Saturday, May 22, 2010

Class Acts: Invoker. More feats than you can fit in a Burst 2.

One of the best articles in DDI so far this month has been the Class Acts dedicated to Invokers. It's one of those increasingly rare, mechanics focused articles, offering little in the way of backstory, but full of new options - the ones I'm always looking for. Signed by the prolific and reliable Robert J. Schwalb, this article consists purely of feats, of all tiers and colors. With a total of 34 invoker-specific feats, this is more than the whole Divine Power book added to the class in that regard, unless we count Domain feats. So the number of possible combinations and builds for the class has been greatly expanded - opening up some very intriguing concepts.

Dubious Manifestation is a new feat of dubious quality for Drow Invokers

There's something I should get out of the way first, though. A dozen of these are racial feats- not a bad thing per se, as it actually covers the races that had been left out in previous supplements. And they are terrible. Not all of them are strictly unplayable (though many are), but they manage to be consistently bland, situational, and often pointless. The formula of 'gain a small bonus when you use your racial power' is abused to death, and almost always disappoints. It's not that it's impossible to make exciting feats with one-shot encounter effects, but they aren't even trying too hard - combat advantage, forced movement, small amounts of damage or even a +1 bonus to a single attack roll are far too weak benefits to be worth the effort.

The few racial feats that do something different are way more acceptable, though not spectacular: the changeling one, Flexible Covenant, allows you to change covenants each day, and the shifter feat Mobile Covenant lets you shift huge distances as your covenant benefit. Nevertheless, the racial stuff feels like mere filler, overall.

After that, things get more interesting. Way more interesting. The remaining feats develop certain themes, such as improvement of summons, specialization in ranged attacks, mastering the staff implement and granting covenant-specific benefits.

Of these, perhaps the most interesting are the ones thatenhance your summoningprayers. With a name like 'invoker', one would have expected a class with better support for powers that bring creatures to the battlefield, so there was quite a gap to fill. Thankfully, the feats are excellent:Carceri's Manacles slows enemies around summoned creatures, whereasRighteous Summons grants a different benefit depending on the character's covenant: attack penalties for maledictors, ally sliding for preservers and, my personal favourite, extra damage for wrathful invokers. To round it off, we have a general purpose feat that will greatly benefit summoners inHand of Fury, which grants extra attacks when a daily attack fully misses.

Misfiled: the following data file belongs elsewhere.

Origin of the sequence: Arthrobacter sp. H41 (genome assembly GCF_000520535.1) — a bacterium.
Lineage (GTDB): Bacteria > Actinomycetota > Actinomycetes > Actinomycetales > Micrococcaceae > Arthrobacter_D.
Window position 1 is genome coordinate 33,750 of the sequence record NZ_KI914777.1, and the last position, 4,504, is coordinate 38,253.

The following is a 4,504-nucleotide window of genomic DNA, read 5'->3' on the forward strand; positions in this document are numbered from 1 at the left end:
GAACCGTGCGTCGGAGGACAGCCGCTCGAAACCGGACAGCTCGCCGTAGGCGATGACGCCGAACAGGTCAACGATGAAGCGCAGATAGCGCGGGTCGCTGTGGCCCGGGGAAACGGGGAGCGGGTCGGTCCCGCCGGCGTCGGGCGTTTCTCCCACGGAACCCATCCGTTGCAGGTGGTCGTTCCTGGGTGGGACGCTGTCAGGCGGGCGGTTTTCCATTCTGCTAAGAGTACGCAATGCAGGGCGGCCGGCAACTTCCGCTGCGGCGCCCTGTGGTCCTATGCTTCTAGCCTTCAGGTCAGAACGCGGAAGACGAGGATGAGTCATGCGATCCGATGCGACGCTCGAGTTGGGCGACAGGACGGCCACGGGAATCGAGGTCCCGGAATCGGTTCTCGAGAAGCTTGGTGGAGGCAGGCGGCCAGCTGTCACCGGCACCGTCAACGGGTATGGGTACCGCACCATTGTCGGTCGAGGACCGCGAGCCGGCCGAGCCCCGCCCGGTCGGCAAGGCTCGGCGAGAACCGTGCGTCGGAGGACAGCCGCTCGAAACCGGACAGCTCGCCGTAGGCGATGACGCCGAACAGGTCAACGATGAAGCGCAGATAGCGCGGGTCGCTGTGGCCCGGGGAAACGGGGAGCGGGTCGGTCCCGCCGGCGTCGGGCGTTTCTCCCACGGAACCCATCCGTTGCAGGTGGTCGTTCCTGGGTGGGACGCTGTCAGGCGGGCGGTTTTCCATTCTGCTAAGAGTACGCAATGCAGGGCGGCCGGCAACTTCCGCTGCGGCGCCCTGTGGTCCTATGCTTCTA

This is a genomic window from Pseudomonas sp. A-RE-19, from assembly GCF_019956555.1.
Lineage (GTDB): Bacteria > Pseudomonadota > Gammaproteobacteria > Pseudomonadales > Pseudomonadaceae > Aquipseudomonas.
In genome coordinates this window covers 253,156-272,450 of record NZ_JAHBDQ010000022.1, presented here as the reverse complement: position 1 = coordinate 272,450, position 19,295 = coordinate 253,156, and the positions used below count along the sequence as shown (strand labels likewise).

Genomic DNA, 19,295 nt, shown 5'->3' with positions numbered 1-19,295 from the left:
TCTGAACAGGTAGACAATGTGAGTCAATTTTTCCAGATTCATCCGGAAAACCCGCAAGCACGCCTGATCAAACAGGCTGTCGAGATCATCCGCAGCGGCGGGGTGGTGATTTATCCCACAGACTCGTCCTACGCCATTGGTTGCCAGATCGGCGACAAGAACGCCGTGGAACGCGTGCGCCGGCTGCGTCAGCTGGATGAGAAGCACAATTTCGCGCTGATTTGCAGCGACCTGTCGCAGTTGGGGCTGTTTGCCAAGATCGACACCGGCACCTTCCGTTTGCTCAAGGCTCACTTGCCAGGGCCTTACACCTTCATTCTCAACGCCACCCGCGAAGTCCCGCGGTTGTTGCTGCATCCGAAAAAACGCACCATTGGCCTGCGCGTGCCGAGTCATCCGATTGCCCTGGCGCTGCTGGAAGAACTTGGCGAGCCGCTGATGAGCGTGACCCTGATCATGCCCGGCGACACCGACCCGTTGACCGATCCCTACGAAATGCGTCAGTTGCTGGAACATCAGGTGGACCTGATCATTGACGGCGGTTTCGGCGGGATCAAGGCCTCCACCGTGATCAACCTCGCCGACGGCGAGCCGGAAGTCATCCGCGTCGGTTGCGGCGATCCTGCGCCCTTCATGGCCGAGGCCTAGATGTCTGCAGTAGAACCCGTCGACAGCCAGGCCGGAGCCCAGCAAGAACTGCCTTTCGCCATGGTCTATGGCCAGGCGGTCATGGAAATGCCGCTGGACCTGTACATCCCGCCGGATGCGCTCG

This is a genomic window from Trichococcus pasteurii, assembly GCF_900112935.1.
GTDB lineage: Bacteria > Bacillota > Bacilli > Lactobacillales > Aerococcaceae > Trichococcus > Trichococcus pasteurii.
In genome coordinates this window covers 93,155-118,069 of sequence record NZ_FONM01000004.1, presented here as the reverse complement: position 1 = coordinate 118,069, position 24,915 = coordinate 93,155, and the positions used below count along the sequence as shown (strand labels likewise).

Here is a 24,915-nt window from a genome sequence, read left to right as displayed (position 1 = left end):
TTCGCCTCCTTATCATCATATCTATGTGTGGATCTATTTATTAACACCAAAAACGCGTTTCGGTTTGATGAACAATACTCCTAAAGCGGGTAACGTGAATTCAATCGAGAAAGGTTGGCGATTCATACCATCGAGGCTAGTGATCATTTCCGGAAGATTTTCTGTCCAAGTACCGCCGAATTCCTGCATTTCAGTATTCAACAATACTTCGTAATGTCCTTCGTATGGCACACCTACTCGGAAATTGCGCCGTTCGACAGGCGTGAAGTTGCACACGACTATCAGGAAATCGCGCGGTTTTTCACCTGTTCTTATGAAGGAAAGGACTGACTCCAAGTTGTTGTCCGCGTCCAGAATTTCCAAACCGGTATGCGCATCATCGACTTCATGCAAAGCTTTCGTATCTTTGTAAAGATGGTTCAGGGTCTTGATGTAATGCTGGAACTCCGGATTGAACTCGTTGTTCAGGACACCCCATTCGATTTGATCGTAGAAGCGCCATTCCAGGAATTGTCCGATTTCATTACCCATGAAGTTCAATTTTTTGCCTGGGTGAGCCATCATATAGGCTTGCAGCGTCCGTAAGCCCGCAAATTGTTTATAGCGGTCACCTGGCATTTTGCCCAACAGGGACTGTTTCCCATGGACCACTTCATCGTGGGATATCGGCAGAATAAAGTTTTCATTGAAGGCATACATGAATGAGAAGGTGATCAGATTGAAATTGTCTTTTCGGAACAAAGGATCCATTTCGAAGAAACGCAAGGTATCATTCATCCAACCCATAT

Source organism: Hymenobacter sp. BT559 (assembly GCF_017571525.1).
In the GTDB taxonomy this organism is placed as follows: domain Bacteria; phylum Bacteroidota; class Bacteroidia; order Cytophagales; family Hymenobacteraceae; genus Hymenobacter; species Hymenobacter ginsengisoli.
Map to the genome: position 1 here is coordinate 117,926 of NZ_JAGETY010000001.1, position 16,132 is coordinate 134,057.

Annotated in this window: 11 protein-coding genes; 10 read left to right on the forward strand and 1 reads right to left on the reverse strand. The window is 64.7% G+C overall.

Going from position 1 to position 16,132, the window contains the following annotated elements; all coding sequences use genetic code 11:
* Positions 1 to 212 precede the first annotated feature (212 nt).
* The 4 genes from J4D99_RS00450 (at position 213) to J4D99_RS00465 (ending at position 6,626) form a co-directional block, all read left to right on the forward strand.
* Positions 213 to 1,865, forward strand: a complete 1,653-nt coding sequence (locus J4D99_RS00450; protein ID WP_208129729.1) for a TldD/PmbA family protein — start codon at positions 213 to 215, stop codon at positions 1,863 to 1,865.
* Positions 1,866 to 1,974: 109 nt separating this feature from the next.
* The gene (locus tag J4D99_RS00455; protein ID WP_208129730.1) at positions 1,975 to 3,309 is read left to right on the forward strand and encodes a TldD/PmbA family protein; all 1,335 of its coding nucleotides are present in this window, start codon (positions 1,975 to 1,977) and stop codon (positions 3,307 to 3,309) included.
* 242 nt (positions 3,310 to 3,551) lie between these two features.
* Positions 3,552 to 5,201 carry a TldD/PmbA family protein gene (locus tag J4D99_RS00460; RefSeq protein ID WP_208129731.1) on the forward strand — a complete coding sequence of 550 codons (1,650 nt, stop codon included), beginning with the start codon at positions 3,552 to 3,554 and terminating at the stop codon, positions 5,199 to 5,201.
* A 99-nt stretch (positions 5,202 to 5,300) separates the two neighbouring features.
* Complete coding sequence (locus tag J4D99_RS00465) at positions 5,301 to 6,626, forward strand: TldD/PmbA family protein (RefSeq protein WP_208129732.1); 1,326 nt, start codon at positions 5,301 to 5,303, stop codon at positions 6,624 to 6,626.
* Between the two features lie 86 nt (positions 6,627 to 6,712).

The feats that reward the use of ranged power are very intriguing because, unlike other controllers, invokers are very strong in this department (mostly because of *Hand of Radiance* and similar multi-target shots). Heaven's Arrow grants a bonus to hit against isolated targets - a condition that isn't usually that easy to meet, but which has quite a bit of synergy with the free slides from Covenant of preservation. Interestingly, it is a scaling feat bonus, as if tempting players to take the feat instead of Expertise. I don't think anyone will get that far, but it is something to consider. The remaining ranged feats are Angelic Harrier, which makes your dailies and encounters slide, and Vanguard's Eye, which grants protection against opportunity attacks.

Staff wielders will get to play a very different style of controller by taking Staff of Channeled Invocations, a feat that turns ranged powers into melee attacks. Among other cool combinations, this allows invokers of the Skill Domain to use Divine Bolts as opportunity attacks, in what may be the first realistic application of the power since it was mostly obsoleted by Hand of Radiance. The other staff feat, Pillar of Heaven, is also interesting but much more limited in scope, as it should only be useful to invokers relying on single-target ranged powers in their encounter slots.

As for the different Covenants, Malediction gets the most new options, with four feats. Of these, Crushing Doom looks particularly impressive, placing a significant damage penalty on all targets of your Maledictor's Doom power. The other covenants get three feats each, of which the paragon feats Preserver's Fury (target of Preserver's Rebuke becomes vulnerable to all damage) and Wrathful Outburst (Armor of Wrath targets an additional enemy) stand out the most.

Finally, the epic tier presents three generic feats that every Invoker should consider taking.Invoker Implement Expertise, as its name suggests, is the boring yet useful option to boost the crit range for all class powers.Dreadful Invocation is a truly spectacular feat that makes your critical hits from encounter or daily attacks inflict a lasting attack penalty, as well as forcing the target to move away from you (with the subsequent opportunity attacks). The last one, Reaching Invocation, works with area attacks, allowing you to target additional foes adjacent to the area - the Invoker's equivalent to Enlarge Spell, and a reason to maybe try Vanguard's Lightning over Hand of Radiance once you gain access to it.

To sum up, an amazing, useful and deep article. If you play an Invoker, chances are that you'll end up using several of the feats included here.

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